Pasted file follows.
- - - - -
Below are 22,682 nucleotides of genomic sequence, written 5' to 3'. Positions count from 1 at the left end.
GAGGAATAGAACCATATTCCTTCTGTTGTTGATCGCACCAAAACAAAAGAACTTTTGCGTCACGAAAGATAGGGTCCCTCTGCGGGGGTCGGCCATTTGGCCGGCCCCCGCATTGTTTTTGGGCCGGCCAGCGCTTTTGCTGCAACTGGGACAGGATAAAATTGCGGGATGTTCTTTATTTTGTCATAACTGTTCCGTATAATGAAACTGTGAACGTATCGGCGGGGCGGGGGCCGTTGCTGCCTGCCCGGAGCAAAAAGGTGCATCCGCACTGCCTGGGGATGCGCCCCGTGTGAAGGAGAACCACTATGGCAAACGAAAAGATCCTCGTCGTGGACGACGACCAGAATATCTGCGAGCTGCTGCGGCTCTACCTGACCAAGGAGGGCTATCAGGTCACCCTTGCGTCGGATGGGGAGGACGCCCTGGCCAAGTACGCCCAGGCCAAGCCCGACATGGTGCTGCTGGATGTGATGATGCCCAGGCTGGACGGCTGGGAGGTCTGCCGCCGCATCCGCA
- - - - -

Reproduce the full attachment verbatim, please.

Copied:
Below are 22,682 nucleotides of genomic sequence, written 5' to 3'. Positions count from 1 at the left end.
GAGGAATAGAACCATATTCCTTCTGTTGTTGATCGCACCAAAACAAAAGAACTTTTGCGTCACGAAAGATAGGGTCCCTCTGCGGGGGTCGGCCATTTGGCCGGCCCCCGCATTGTTTTTGGGCCGGCCAGCGCTTTTGCTGCAACTGGGACAGGATAAAATTGCGGGATGTTCTTTATTTTGTCATAACTGTTCCGTATAATGAAACTGTGAACGTATCGGCGGGGCGGGGGCCGTTGCTGCCTGCCCGGAGCAAAAAGGTGCATCCGCACTGCCTGGGGATGCGCCCCGTGTGAAGGAGAACCACTATGGCAAACGAAAAGATCCTCGTCGTGGACGACGACCAGAATATCTGCGAGCTGCTGCGGCTCTACCTGACCAAGGAGGGCTATCAGGTCACCCTTGCGTCGGATGGGGAGGACGCCCTGGCCAAGTACGCCCAGGCCAAGCCCGACATGGTGCTGCTGGATGTGATGATGCCCAGGCTGGACGGCTGGGAGGTCTGCCGCCGCATCCGCA